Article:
]]>In the Bayesian version, I don’t see a comfortable way to address the question of how to handle the prior being “Eve always implements a completely insecure classical behaviour in the devices”, because in that case, as you said, conditioning on the protocol accepting still does not let one bound the probability of basically any “bad” event as less than 1. One could claim that this is a stupid prior, and…well, it is “obviously” stupid, but really, why? It seems hard to give a clear reason why it should be ignored, because it is something Eve could really choose to do. In contrast, the trace-distance security property under the Abstract Cryptography framework is really proven to hold for all strategies by Eve, or in this language, for all priors on Eve’s behaviour – we genuinely do not choose a prior when proving this property holds. (To discuss how it handles the specific “Eve always implements an entirely classical behaviour” prior/strategy might be a bit too much of a diversion, but basically the high abort probability ensures that it remains sufficiently indistinguishable from the ideal functionality. One could perhaps incorporate similar ideas into a Bayesian approach to handle the “stupid prior”, but if we’re at the point where we’re proving statements that hold for various choices of prior, we might as well go all the way and prove statements that hold for all choices of prior.)

And as you observe, I feel the situation regarding the priors gets worse when you consider the non-IID case, because the set of strategies increases dramatically. Indeed one could partition the set into families parametrized by a smaller number of parameters, such as what you described, but again it doesn’t seem particularly clear to me why a particular parametrization might be more “natural” or what prior one should take on the parameters. (I also agree that the security proofs here would be much more of a pain…to my knowledge, any self-testing results that might be candidates for what you described are not very robust. Although perhaps that’s not your goal.)

]]>Funny you mention the non-IID case, it is something that I’m working on right now. Conceptually it’s easy, you just redefine the $n$ rounds of the CHSH game as a single nonlocal game. You win at the combined game if you win more than $(3/4+\delta)n$ rounds of the individual games ($\delta$ is a fixed parameter). Then this winning probability is well-defined, even in the non-IID case, and if $(3/4+\delta)$ is close to the Tsirelson bound, a victory in the combined game does imply that you have a very entangled state and therefore Eve has very little information. Technically, though, it is a nightmare to transform this into a proper security proof.

]]>So to work around this, we instead ask the valid frequentist question of “what is the probability that the observed frequency is at least p, conditioned on the true parameter value at most q?” (the reversal of bound direction in the second half of the statement is intentional; essentially the case being analyzed here is the abort-with-high-probability case), and construct a security proof based on that. However, it’s not completely trivial to construct an argument using only this direction of the conditional probabilities, and life is much easier if (in this statement) p and q are fixed constants rather than functions of the observed frequency (which could introduce an unpleasant risk of “cyclic” dependencies in the argument).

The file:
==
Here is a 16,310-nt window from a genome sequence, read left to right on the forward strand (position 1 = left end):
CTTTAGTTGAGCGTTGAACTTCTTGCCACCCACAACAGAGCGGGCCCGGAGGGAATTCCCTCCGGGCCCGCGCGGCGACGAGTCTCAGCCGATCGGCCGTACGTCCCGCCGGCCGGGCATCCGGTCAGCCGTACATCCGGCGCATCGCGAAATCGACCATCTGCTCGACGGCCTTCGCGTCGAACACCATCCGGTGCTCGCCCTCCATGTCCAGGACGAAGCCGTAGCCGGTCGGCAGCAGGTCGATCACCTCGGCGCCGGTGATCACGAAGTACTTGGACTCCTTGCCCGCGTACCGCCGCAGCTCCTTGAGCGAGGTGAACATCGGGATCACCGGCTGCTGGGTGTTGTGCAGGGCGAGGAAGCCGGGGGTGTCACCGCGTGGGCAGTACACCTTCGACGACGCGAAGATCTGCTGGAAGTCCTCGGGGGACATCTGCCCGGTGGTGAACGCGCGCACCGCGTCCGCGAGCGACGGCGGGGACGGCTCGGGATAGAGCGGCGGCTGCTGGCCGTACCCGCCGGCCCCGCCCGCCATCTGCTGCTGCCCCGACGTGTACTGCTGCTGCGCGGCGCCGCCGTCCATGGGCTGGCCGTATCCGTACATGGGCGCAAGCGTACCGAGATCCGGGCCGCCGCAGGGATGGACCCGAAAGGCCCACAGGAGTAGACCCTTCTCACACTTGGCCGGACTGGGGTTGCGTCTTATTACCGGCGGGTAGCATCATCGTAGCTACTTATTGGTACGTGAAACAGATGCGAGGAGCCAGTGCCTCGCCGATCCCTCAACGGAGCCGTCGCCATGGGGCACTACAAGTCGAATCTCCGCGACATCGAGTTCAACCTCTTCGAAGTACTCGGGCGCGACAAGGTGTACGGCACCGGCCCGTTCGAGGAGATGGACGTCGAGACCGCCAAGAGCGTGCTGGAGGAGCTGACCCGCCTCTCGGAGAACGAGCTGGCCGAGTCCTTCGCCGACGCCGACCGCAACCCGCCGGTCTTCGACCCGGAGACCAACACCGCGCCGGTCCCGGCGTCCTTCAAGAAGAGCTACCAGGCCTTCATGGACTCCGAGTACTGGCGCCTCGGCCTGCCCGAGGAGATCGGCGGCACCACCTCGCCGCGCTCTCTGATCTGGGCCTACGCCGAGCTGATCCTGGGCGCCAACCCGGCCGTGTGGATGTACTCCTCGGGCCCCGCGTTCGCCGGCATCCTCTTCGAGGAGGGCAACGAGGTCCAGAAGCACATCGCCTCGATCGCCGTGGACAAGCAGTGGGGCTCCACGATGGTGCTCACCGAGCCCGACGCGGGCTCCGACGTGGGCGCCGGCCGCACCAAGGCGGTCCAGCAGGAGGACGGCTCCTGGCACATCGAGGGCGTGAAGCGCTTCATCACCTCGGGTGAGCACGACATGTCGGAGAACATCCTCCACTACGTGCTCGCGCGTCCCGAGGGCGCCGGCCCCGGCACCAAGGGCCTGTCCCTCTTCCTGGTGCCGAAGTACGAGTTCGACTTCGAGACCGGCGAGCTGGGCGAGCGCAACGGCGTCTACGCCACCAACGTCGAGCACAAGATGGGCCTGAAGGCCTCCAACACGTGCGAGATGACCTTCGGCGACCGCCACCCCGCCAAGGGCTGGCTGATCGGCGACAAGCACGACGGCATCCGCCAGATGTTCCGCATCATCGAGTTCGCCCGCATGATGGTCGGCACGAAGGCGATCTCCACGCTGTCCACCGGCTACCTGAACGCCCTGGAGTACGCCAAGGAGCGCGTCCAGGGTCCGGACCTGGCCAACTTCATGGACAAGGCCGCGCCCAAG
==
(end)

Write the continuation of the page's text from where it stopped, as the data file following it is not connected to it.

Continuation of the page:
Off the top of my head, I believe that trying to get bounds that depend on the observed frequencies would be possible in principle, but one would face the unpleasant task of handling an entire family of such statements parametrized by carefully chosen values for p and q, and generally I try to avoid such headaches. :)

]]>I’m very surprised that Bierhorst got the opposite result from me. To be precise, my statistical test consists of simply counting the number of victories in the CHSH (or CH) game, and he is doing something more complicated, so it is possible that the results would flip. But still I would expect the general intuition to hold true, that if you are sensitive to signalling you are just polluting your data with noise and reducing the statistical significance of your violation.

]]>To our (nonsignaling) loophole free data (in Table S-III of arXiv:1511.03189), Peter applied his p-value calculation method using both the CH and the CHSH inequality and obtained a much lower p-value using the CH inequality.

I do not know if the data with back-reflection errors that appeared when we allowed timelike connection violated the CHSH inequality or not. Judging from the physics of the error mechanism, it probably did violate the no-signaling constraints.

Your use of the CHSH inequality to remove the influence of signaling when the possibility of causal connection cannot be avoided is very interesting. It reminds me of work by people studying contextuality (for example Ehtibar Dzhafarov’s arXiv:2108.05480), who decompose distributions into a signaling part, a nonsignaling contextual part, and a noncontextual part.